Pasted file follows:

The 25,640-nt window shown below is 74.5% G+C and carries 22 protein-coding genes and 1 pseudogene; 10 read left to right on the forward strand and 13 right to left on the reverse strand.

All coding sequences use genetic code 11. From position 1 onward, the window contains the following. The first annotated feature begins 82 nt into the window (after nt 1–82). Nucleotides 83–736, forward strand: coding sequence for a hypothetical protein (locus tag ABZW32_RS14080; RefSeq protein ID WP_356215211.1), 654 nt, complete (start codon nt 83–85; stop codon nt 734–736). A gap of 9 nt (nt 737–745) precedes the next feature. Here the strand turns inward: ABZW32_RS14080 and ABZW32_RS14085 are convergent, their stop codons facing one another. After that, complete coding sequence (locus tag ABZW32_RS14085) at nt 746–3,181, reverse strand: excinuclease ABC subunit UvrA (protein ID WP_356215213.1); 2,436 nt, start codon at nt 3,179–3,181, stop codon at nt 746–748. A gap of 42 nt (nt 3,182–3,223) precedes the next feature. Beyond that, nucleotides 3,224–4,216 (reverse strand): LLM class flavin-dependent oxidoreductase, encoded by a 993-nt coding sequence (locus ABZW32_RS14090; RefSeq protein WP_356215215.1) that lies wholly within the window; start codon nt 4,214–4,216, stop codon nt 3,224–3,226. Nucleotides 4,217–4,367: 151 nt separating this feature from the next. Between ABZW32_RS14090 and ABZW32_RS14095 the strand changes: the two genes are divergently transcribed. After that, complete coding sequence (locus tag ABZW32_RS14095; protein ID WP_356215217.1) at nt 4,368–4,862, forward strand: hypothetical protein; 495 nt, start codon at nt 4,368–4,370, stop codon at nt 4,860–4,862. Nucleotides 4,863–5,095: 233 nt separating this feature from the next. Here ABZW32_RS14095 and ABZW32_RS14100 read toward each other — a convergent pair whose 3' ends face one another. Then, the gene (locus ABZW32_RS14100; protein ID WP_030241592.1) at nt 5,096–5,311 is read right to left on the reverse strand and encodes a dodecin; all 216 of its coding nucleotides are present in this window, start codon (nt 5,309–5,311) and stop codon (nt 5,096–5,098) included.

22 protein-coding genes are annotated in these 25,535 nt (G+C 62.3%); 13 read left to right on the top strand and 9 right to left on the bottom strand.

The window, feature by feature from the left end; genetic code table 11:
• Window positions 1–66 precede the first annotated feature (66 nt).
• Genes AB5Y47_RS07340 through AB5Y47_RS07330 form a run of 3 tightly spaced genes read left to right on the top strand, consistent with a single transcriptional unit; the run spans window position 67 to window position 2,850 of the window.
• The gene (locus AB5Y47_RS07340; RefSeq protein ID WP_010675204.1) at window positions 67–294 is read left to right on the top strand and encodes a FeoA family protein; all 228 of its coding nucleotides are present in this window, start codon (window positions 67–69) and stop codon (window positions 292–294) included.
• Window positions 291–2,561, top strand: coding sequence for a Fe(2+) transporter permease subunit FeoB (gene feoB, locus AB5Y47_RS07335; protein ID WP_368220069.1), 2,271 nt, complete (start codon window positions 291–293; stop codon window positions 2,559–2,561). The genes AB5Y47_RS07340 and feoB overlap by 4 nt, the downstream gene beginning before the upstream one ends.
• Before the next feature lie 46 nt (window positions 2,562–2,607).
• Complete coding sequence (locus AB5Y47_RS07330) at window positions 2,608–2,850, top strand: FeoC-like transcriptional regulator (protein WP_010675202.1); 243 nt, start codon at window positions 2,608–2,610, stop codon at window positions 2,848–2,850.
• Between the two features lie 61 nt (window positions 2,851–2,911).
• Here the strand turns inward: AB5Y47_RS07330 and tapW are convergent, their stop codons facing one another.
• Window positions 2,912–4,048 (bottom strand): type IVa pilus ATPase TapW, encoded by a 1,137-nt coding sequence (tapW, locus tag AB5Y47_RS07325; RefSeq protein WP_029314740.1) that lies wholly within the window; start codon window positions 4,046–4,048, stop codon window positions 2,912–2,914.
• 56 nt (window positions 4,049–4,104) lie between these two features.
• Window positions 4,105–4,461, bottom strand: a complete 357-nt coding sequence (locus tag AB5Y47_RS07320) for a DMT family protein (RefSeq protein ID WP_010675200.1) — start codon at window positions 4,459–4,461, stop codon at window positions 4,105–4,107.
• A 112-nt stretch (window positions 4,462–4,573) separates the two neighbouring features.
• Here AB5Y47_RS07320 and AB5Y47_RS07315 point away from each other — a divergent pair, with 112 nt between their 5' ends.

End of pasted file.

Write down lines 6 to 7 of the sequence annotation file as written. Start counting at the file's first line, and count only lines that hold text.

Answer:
• Genes AB5Y47_RS07340 through AB5Y47_RS07330 form a run of 3 tightly spaced genes read left to right on the top strand, consistent with a single transcriptional unit; the run spans window position 67 to window position 2,850 of the window.
• The gene (locus AB5Y47_RS07340; RefSeq protein ID WP_010675204.1) at window positions 67–294 is read left to right on the top strand and encodes a FeoA family protein; all 228 of its coding nucleotides are present in this window, start codon (window positions 67–69) and stop codon (window positions 292–294) included.